Ghana spent a whopping ¢12.5 billion on educating young Ghanaians in 2019 alone, Member of Parliament for Kwesimintsim, Dr Prince Hamid Armah, has said.
This represented a 39 percent increase in the education expenditure in the 2018 fiscal year, he added, nearly as much as was invested in the banking sector clean-up.
Dr Armah made these revelations in an opinion piece to mark the International Day of Education, which is marked every 24th of January by the United Nations to celebrate education worldwide and to highlight the significant role education plays in development.
This year’s International Day of Education is under the theme: ‘Recover and Revitalise Education for the COVID-19 Generation.’
According to Dr Armah, the theme could not have been more appropriate due to the drastic effect of Covid-19 on teaching and learning across the world.
The former Director-General of the National Council for Curriculum and Assessment, who has played a remarkable role in Ghana’s new education reform, said the country’s education system will emerge stronger after Covid-19 than it was before it.
Dr Armah believes the pandemic has exposed the deep-seated inequalities in the country’s education sector as it has in other parts of the world.
“Even before Covid-19 struck, we faced the challenge of ensuring equity in educational opportunities. We know that family income levels have a very direct effect on the educational opportunities and outcomes of children. We know that children in urban areas have better access to educational infrastructure and materials. And we know that learners in the rural areas are less likely to receive the required amount of contact hours with teachers, where they are available, than their friends in the towns and cities. What the pandemic did therefore, was to highlight the challenges we were already contending with,” he stated.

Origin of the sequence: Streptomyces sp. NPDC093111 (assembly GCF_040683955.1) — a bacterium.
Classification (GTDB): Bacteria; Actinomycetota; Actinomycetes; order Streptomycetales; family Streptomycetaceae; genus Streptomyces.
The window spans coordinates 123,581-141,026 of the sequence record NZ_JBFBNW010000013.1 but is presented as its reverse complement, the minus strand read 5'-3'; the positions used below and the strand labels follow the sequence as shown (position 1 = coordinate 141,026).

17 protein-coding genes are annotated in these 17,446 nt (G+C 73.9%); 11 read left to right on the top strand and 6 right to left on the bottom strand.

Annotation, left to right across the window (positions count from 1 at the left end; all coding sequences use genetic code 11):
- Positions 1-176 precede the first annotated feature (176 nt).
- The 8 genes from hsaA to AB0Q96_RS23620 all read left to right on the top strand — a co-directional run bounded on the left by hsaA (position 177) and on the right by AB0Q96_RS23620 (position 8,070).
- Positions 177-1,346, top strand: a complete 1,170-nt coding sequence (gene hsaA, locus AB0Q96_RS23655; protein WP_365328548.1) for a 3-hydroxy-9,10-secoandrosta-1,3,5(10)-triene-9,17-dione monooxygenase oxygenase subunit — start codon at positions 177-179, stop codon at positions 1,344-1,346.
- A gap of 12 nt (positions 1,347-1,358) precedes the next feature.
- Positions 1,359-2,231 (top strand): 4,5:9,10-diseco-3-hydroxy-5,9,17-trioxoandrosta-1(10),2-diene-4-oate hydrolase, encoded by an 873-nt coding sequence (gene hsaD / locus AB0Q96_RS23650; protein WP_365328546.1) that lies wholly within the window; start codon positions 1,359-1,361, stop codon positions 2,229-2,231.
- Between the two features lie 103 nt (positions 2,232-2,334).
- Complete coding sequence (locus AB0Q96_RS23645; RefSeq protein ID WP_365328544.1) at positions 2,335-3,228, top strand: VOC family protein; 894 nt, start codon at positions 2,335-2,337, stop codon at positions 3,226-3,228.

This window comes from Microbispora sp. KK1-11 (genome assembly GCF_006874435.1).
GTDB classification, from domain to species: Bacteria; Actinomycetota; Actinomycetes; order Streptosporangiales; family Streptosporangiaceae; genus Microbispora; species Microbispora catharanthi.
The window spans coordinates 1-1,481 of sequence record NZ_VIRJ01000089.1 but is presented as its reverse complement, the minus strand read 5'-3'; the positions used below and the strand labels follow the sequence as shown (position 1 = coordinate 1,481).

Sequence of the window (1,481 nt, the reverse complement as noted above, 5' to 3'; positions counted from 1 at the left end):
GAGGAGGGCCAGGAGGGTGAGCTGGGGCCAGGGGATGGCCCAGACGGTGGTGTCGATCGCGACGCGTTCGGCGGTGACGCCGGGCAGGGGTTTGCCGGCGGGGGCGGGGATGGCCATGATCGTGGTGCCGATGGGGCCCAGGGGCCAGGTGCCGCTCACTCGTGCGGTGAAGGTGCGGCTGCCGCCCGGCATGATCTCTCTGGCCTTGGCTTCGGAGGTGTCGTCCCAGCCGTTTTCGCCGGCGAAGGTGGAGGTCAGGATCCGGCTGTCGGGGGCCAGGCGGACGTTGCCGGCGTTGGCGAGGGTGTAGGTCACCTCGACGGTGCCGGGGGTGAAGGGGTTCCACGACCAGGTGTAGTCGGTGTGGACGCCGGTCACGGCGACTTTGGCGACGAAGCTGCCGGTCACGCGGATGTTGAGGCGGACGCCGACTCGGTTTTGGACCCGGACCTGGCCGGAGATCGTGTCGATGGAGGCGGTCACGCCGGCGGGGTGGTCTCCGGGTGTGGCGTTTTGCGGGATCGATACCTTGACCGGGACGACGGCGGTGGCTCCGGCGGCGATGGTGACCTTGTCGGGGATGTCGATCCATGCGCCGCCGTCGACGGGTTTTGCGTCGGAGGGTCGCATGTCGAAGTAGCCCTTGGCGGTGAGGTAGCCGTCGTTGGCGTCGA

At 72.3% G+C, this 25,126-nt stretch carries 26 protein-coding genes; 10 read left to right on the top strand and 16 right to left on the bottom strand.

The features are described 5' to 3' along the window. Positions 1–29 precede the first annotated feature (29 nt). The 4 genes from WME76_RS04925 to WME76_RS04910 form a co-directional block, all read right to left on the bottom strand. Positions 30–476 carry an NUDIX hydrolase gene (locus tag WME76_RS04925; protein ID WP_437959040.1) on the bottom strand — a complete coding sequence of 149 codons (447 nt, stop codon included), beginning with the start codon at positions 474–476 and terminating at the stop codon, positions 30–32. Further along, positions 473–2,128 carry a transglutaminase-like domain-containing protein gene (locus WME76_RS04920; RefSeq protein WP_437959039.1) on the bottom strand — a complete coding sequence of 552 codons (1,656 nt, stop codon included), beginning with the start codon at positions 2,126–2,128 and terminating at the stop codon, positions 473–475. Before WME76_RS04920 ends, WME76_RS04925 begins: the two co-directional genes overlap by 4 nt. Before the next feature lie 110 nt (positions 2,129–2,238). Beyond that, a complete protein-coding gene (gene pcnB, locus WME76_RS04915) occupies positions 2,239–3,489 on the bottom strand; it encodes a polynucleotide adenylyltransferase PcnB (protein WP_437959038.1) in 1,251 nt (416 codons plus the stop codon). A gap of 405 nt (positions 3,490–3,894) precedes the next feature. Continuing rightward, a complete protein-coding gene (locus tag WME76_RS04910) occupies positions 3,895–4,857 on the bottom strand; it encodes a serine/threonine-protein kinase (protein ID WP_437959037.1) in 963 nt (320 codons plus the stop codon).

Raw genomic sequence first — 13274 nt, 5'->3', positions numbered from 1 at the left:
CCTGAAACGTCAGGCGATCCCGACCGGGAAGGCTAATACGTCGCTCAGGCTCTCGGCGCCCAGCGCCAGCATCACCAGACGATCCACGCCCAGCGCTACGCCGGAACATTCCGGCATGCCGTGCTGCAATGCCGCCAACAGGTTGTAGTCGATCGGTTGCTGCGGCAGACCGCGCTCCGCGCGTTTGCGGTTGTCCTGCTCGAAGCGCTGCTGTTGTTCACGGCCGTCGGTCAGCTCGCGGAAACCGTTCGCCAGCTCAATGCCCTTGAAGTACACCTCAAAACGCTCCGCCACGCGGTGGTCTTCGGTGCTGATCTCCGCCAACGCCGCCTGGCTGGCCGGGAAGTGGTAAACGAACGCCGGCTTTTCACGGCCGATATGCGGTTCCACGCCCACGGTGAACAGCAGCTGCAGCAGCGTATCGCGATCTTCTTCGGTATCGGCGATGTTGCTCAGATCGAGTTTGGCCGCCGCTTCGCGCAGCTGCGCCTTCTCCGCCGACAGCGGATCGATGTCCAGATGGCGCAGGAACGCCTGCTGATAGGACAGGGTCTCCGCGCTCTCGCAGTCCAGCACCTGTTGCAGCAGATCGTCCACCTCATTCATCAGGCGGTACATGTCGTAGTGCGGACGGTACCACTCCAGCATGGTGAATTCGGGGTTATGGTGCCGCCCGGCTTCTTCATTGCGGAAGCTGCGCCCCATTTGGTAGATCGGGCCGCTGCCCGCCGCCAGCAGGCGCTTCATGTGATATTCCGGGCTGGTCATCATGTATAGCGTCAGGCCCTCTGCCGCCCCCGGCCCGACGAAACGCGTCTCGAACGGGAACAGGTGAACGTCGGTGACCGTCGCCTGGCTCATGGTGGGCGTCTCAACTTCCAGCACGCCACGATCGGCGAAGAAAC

Though education has been one of the worst affected sectors, Dr Armah believes the best way to secure the future is to secure education for the children.
The education consultant and first-time legislator was confident the country was on the right trajectory towards massive education transformation.
“Since 2017, we have seen a steady rise in investment into the education sector. From 2013 to 2017, between 12 and 15 percent of our annual expenditure was applied to education. In 2019, however, we spent GHc 12.5 billion on educating young Ghanaians. This represented a 39 percent increase in expenditure in the 2018 fiscal year,” he said.
He noted that the investment is beginning to yield fruits in the sector, adding that in 2020 Ghana had “74.68 percent of all eligible children in school. This compares very favourably with the 55.7 per cent who were, in 2011. It also compares well with the global average, which is 79.88, about five percentage points higher than ours. We are not there yet, but we have come a long way.”
He also stated that: “The expansion in access has been complemented by a drastic overhaul of our curriculum and mode of assessment. For the first time, we are deliberately moving children away from learning by rote, or as we call it, chew, pour, pass and forget. Our children are now being engaged and nurtured in ways that will enhance their creativity, encourage problem-solving and nurture leadership abilities.”
Dr Armah paid glowing tribute to the president, Nana Akufo-Addo whose inspiration and commitment to education, he emphasised, inspired the diligent effort by the former Education Minister Dr Mathew Opoku-Prempeh and his former Deputy Dr Yaw Adutwum as well as Professor Kwesi Yankah, Gifty Ampofo Twum and Barbrah Ayisi.
“Together, this team led the sector through some of the most significant reforms in our history. The benefits of these reforms are now being felt, such as they were in the impressive results scored by the graduating class of 2020, the first to be enrolled under the government’s Free Senior High School Policy in 2017,” he noted.